Citation. Fla. Dist. Ct. App., First Dist., 453 So. 2d 1383 (1984)
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Brief Fact Summary.
Eglin National Bank (D) argued that it had no notice of the condominium being owned by Waldorff Insurance and Bonding, Inc., and that it obtained good title on foreclosure.
Synopsis of Rule of Law.
A successor to legal title, in the time after a contract to convey title has been duly executed, takes title subject to all equitable interests which he has legal knowledge of.
Chocktaw Partnership took out a mortgage on its condominium project with Eglin (D). It sold one unit to Waldorff (P) which moved into the unit, paid all expenses and the rent. Chocktaw then took out a second mortgage with Eglin, but defaulted. Eglin foreclosed on the condo, including the unit occupied by Waldorff. Waldorff filed against Eglin on the ground that it had better title to the unit. The trial court held that Eglin had no legal notice of Waldorff’s ownership simply because it occupied the unit. Waldorff appealed the verdict.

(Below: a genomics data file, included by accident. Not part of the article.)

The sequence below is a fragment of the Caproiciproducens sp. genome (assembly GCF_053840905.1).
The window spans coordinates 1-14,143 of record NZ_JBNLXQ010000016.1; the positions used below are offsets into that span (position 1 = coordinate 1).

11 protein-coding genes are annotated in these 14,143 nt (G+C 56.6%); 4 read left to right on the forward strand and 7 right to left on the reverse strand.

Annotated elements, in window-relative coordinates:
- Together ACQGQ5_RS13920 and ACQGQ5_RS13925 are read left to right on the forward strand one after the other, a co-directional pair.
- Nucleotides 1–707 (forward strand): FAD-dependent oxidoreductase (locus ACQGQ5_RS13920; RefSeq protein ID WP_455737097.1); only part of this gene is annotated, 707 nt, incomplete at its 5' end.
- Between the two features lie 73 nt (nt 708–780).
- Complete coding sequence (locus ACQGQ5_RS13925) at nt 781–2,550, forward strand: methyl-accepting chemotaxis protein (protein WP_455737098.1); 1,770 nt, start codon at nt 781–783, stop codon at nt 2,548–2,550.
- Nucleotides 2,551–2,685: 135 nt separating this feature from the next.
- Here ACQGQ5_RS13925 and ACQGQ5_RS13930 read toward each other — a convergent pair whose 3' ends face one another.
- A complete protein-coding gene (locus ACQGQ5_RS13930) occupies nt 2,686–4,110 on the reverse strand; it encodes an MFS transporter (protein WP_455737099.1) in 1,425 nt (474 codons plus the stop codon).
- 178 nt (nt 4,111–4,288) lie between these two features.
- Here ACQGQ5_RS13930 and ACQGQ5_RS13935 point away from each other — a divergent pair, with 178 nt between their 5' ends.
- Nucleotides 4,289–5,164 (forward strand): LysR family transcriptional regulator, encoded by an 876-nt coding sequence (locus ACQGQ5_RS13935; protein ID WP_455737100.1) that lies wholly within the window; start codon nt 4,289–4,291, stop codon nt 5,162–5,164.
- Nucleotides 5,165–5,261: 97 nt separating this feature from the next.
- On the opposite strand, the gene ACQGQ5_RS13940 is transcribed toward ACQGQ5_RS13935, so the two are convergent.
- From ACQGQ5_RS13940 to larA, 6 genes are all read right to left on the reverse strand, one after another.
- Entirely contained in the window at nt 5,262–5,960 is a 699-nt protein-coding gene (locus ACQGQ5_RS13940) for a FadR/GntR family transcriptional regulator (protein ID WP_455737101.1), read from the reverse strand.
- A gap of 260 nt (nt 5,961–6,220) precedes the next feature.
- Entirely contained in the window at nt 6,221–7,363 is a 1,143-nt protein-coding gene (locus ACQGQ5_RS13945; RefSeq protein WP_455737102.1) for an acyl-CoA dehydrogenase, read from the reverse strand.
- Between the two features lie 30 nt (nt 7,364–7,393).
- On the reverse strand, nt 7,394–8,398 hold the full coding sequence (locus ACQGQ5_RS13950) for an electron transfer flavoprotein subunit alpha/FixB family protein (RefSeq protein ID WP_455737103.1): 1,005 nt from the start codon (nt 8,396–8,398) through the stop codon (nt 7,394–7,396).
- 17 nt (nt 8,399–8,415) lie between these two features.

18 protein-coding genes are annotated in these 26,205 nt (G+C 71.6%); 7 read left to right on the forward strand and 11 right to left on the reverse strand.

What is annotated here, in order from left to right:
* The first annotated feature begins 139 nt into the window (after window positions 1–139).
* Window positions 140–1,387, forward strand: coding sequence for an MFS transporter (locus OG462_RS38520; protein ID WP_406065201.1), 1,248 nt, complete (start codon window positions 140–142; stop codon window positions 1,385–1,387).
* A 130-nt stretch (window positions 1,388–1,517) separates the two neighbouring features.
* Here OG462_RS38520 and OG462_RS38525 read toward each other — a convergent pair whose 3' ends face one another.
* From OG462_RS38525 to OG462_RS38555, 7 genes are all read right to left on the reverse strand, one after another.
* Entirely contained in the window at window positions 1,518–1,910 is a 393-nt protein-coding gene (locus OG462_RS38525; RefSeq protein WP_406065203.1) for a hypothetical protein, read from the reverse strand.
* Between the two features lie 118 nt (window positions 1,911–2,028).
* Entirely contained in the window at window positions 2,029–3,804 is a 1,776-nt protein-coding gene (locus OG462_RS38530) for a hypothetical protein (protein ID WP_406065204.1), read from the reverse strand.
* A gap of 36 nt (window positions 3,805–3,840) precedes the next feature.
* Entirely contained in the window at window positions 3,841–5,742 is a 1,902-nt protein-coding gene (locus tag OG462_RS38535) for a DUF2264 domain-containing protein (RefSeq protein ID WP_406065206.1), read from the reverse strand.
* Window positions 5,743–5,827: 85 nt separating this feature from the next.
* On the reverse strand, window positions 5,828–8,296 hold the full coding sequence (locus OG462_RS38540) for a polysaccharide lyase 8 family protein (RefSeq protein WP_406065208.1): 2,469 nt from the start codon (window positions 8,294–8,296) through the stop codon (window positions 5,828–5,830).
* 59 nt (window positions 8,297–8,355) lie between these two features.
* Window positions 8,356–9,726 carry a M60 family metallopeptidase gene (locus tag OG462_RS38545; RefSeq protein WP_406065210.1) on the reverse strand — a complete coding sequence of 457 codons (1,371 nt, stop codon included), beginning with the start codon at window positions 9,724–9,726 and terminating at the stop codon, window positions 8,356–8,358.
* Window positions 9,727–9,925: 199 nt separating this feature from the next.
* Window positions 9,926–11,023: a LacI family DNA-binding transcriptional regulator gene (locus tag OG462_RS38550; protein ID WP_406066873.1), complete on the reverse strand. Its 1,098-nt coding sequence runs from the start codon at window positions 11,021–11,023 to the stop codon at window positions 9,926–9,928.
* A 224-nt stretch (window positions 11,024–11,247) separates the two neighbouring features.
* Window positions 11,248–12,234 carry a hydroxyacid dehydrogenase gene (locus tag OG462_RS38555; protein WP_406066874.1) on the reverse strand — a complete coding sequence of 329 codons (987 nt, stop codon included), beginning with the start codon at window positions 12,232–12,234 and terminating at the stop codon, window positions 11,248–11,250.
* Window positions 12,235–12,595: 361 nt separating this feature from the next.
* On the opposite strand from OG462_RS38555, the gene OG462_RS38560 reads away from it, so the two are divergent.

Does a successor to legal title, in the time after a contract to convey title has been duly executed, take title subject to all equitable interests which he has legal knowledge of?
(Shivers, J.) Yes. A successor to legal title, in the time after a contract to convey title has been duly executed, takes title subject to all equitable interests which he has legal knowledge of. Once a contract to transfer legal title on payment of a purchase price has been made, the purchaser obtains an equitable interest in the property. The interest of the purchaser is that of a beneficiary in a property kept in trust for him. The seller has only the bare title while the purchaser has beneficial ownership. He has no legal title but has the interest of property as though kept in trust for him. The fact that Waldorff occupied the unit was sufficient notice to Eglin of Waldorff’s interest, and so Waldorff had a better title to the unit. The ruling was reversed and the case remanded.
Choctaw had a pending debt to Waldorff amounting to $35,000 in insurance premiums on the condo project. The two parties agreed that Waldorff would own full title to a unit in return for cancelling the debt. The argument advanced by Eglin that no consideration supported the transfer of title, since Waldorff wrote off the bad debt of Choctaw for tax deduction purposes, was held by the court to be invalid. The receipt of cancellation of the debt held by Choctaw was sufficient proof that value-based exchange had occurred in the transaction.